Giant quilt made of masks chronicles 'struggles and triumphs' amid pandemic

A free community art project was launched last fall to highlight the experiences of individuals who’ve undergone harsh experiences and triumphs during the COVID-19 pandemic, in the form of a mask and a big quilt.

Community art project highlights experiences people have faced throughout the pandemic

Brenda Reid is the outreach coordinator of the 'From Behind the Mask' project, which launched last October. It can be seen at the Homer Watson House and Gallery in Kitchener. (Submitted by Brenda Reid/Eric O'Neil)

A giant, community-made quilt is back on display this week at Homer Watson House and Gallery in Kitchener after the province moved into Step 3 of it's reopening plan, allowing art galleries and museums to open to the public once again.

From Behind the Mask,  which was launched last October, is a project that highlights the unique experiences that individuals in the Kitchener-Waterloo and Cambridge region have faced throughout the pandemic.

The goal is to bring people together and create an art piece that will remain as a memorial to the inequalities many people faced over the past 18 months . It also promotes healing.

"[The project] operates under the idea that every person has a unique life experience [and] set of circumstances that remains true in the pandemic," said project outreach coordinator Brenda Reid. 

"It helps us see other people's point of views, struggles and triumphs."

Reid said the response was overwhelming. So far there have been 568 blocks submitted.

The quilt blocks are made of masks that are two-sided. One side is a drawing and the other side is a written reflection.

The quilts were designed and decorated by a wide range of participants between the ages of two years old and 89 years old. (Submitted by Brenda Reid/Eric O'Neil)

There are spaces between the blocks to symbolize the physical space the public was mandated to take during the pandemic. The ties of the mask are what's holding the quilt together, which sends the message of a community holding onto each other, said Reid.

A quilt as an artifact of care

The inspiration for the project came to Reid while she was studying her masters of architecture at University of Waterloo last year. She spent time over the summer walking around and documenting the changes happening around the world, and her community.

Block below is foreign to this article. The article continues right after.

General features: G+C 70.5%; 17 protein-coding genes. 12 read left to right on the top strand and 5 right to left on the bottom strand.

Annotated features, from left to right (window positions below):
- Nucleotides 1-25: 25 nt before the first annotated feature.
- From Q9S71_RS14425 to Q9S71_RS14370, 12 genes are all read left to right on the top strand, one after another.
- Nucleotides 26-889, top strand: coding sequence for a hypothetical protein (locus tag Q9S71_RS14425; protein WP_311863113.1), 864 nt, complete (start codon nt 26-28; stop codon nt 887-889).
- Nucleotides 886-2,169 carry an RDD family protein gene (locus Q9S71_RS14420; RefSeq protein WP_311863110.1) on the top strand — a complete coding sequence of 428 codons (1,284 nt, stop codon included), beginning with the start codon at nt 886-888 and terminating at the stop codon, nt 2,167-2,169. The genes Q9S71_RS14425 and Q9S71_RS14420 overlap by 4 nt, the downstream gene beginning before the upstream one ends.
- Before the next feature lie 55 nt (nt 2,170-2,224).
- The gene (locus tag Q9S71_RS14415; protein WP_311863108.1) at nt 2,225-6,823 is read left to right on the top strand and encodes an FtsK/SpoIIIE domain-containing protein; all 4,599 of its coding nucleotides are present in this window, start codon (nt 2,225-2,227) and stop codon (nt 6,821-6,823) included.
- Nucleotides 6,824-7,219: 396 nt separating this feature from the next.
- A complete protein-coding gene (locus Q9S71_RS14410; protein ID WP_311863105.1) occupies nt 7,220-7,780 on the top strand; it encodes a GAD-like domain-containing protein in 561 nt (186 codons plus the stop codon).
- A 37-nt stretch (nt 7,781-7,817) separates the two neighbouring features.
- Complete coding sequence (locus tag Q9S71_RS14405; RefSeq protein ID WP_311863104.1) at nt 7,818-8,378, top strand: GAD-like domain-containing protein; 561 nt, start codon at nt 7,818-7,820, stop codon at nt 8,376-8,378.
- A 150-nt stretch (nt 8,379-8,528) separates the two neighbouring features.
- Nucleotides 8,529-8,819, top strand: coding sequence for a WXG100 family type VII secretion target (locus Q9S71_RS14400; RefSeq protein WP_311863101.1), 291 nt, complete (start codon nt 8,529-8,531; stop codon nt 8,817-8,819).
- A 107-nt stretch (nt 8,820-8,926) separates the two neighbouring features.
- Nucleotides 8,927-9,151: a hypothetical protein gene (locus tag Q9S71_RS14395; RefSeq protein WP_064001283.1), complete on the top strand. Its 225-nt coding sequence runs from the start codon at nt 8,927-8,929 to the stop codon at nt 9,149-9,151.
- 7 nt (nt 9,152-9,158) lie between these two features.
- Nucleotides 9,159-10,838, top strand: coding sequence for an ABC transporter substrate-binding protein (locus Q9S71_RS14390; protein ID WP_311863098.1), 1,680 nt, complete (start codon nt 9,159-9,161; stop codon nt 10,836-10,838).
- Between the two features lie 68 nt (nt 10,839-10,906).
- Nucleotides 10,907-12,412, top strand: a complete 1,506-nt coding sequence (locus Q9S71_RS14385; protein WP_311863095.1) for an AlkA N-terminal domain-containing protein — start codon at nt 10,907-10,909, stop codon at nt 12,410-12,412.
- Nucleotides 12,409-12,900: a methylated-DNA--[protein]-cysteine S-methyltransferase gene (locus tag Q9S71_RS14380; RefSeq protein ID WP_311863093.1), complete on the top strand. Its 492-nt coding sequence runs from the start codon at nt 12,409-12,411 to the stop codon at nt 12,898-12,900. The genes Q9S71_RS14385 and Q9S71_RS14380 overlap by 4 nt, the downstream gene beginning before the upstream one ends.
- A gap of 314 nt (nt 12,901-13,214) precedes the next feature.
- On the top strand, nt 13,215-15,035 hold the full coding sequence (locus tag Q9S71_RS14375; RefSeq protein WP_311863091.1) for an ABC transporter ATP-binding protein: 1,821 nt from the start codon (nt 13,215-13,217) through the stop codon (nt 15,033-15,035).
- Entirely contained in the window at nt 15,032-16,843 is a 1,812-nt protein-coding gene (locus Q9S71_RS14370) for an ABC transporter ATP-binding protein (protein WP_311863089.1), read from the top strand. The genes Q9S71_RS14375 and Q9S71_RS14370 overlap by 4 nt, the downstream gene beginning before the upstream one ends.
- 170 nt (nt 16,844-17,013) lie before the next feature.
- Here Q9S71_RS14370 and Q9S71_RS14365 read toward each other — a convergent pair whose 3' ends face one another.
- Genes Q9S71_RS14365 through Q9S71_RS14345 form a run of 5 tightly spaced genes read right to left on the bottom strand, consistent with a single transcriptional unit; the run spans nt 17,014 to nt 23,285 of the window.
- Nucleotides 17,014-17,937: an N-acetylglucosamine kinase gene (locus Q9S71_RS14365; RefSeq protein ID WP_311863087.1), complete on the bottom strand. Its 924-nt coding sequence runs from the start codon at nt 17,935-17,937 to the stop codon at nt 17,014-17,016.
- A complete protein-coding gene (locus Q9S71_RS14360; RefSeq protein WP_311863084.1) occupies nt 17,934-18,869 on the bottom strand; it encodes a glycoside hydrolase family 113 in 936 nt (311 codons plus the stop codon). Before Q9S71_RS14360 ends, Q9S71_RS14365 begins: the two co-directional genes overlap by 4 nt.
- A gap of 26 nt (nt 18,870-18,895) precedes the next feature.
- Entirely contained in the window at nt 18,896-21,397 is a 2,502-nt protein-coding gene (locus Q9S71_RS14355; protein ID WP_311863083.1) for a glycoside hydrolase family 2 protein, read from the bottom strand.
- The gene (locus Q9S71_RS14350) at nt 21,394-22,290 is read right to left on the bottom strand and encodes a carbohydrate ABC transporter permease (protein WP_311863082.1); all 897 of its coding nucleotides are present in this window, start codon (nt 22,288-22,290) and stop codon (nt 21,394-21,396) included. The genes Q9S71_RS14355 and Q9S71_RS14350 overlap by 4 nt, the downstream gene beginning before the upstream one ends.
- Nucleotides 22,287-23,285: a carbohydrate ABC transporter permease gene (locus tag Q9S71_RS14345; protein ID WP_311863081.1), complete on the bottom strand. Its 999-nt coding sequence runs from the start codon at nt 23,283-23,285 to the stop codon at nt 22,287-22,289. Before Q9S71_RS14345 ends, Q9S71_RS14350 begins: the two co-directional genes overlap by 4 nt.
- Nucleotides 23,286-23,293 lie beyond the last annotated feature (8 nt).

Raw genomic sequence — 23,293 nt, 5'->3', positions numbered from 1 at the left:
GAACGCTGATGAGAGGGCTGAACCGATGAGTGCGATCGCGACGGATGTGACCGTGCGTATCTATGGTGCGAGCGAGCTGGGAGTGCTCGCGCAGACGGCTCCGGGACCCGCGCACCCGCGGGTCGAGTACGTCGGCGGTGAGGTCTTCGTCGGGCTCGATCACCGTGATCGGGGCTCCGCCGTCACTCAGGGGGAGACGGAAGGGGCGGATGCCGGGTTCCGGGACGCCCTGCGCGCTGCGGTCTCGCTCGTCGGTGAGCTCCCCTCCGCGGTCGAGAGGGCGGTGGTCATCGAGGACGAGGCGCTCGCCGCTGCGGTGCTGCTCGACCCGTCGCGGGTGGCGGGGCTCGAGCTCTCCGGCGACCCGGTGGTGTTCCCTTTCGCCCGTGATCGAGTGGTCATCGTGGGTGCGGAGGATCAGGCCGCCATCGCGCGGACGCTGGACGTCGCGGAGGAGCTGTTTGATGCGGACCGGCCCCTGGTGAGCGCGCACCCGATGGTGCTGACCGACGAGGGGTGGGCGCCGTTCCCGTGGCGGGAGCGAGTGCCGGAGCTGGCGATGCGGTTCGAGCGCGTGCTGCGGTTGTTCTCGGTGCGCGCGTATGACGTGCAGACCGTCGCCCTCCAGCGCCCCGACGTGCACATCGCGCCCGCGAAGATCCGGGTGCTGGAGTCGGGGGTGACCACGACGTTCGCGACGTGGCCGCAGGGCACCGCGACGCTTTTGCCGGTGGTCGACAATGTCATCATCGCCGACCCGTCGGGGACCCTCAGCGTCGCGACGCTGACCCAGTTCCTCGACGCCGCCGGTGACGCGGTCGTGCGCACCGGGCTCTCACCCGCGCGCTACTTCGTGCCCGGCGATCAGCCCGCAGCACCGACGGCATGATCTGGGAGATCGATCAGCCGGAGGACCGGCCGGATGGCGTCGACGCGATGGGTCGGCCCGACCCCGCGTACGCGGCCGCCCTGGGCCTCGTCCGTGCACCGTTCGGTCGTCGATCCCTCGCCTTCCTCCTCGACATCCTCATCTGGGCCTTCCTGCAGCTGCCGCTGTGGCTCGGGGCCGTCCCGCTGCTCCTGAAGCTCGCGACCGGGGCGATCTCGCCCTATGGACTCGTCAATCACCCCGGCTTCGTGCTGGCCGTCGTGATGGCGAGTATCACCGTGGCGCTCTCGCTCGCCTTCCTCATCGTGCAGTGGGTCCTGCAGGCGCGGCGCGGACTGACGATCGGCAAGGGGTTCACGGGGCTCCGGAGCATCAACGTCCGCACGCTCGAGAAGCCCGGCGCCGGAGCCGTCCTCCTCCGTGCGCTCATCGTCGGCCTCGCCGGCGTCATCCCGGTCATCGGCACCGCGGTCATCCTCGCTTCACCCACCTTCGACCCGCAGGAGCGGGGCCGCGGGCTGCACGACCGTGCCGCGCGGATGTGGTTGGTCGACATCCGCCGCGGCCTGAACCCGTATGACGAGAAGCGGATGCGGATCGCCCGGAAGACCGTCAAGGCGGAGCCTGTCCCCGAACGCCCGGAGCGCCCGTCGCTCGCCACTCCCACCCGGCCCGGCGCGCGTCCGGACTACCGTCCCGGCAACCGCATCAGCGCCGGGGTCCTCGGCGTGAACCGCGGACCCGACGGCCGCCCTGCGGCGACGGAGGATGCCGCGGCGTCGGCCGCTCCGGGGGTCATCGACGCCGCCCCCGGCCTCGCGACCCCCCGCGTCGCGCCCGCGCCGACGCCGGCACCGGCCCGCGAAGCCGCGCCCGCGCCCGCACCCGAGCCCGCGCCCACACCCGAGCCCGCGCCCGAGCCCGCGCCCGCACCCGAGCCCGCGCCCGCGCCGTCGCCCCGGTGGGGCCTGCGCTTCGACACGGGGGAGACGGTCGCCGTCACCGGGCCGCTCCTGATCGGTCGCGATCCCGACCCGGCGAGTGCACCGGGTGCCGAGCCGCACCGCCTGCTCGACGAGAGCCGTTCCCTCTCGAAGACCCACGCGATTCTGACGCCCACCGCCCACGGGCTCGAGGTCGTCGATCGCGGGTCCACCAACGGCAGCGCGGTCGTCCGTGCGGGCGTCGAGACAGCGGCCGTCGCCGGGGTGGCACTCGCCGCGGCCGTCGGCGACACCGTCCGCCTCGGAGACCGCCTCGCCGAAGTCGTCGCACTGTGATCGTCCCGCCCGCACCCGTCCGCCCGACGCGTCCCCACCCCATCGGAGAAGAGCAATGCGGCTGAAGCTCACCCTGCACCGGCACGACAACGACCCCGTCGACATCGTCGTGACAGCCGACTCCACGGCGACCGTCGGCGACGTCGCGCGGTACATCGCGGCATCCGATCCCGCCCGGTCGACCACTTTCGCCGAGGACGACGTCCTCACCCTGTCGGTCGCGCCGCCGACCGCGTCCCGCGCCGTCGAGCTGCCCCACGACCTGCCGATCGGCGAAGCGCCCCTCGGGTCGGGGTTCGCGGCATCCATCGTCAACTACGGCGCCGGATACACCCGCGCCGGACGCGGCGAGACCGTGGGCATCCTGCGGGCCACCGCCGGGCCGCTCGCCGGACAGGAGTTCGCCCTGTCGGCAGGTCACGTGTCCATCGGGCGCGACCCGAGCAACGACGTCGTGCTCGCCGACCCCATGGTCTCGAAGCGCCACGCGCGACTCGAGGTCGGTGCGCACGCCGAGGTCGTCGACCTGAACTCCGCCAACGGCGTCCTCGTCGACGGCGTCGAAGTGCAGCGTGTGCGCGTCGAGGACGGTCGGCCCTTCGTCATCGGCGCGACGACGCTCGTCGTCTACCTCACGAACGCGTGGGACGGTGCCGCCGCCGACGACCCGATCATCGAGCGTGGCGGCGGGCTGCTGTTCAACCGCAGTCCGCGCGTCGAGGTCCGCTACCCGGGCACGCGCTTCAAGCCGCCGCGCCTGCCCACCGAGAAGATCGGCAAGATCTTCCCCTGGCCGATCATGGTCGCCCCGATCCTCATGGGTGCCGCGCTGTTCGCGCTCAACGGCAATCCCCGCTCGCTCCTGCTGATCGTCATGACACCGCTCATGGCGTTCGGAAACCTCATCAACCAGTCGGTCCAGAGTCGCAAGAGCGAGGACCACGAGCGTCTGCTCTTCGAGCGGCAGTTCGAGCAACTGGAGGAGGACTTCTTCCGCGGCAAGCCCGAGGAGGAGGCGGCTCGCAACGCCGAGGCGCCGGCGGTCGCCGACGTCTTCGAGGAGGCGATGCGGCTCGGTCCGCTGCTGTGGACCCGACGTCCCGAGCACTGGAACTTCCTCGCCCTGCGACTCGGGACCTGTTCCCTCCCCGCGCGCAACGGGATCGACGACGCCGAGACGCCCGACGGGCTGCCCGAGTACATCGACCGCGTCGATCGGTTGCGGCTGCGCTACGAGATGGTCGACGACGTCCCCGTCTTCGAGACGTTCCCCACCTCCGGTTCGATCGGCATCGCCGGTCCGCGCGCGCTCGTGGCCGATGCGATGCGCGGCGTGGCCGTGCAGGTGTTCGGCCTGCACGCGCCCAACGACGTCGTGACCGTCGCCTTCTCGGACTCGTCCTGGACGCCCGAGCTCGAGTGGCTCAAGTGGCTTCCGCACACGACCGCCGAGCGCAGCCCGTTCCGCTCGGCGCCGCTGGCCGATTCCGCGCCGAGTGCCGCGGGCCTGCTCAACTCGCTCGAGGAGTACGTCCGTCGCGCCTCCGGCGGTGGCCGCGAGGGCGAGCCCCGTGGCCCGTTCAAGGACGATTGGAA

"I started to notice lots of signs on lawns and windows and sidewalk chalks, and all these messages that people were either writing to support each other or just to communicate," Reid said. 

Reid looked at the ways quilts were artifacts of care and found out about the communities that have already established quilt projects. She learned about the ways quilts were used for people to share their personal stories and helped create spaces for people to feel they belonged.

"I thought it was a really interesting idea to sort of bring these two [ideas] together and have it be a way that people could tell their stories in a more permanent and collective way," she said. 

"We could use this quilt to make space for these stories that maybe people aren't showing on the sidewalk, or weren't being sort of recognized by the media at the time." 

Reid designed the project for as many people as possible to participate. Participants have been as young as two years old to as old as 89. 

Materials for decorations were given to participants in order to design and create the masks to their own liking.

Once they were finished, Reid received the masks and with the help of volunteers, sewed the blocks together.

"I had a lot of volunteers helping me make these quilt ties, sewing them in and assembling the blocks," she said. 

Positive feedback from participants in the community

The community's response to Reid's initiative was positive. She recalls receiving notes of appreciation from participants.

"People [were] saying that they really enjoyed the project, and that they're really thankful to be a part of it," said Reid. 

For Reid, the big idea behind the project was to make pain a valid feeling, in order for people to understand that others have experiences and to build connections and empathy for one another. 

Reid said the project's goal was to portray and highlight different stories and perspectives from different people living through the pandemic. (Submitted by Brenda Reid/Eric O'Neil )

"For me this quilt, showing all these different stories and all these different perspectives, can help people understand that other people have different experiences just like in non-pandemic times," she said.

"We have all these feelings and realities — they're all valid. We can learn from each other and hopefully create more empathy toward one another."

The quilt will be shown at Homer Watson House and Gallery in Kitchener from now, until the end of August.


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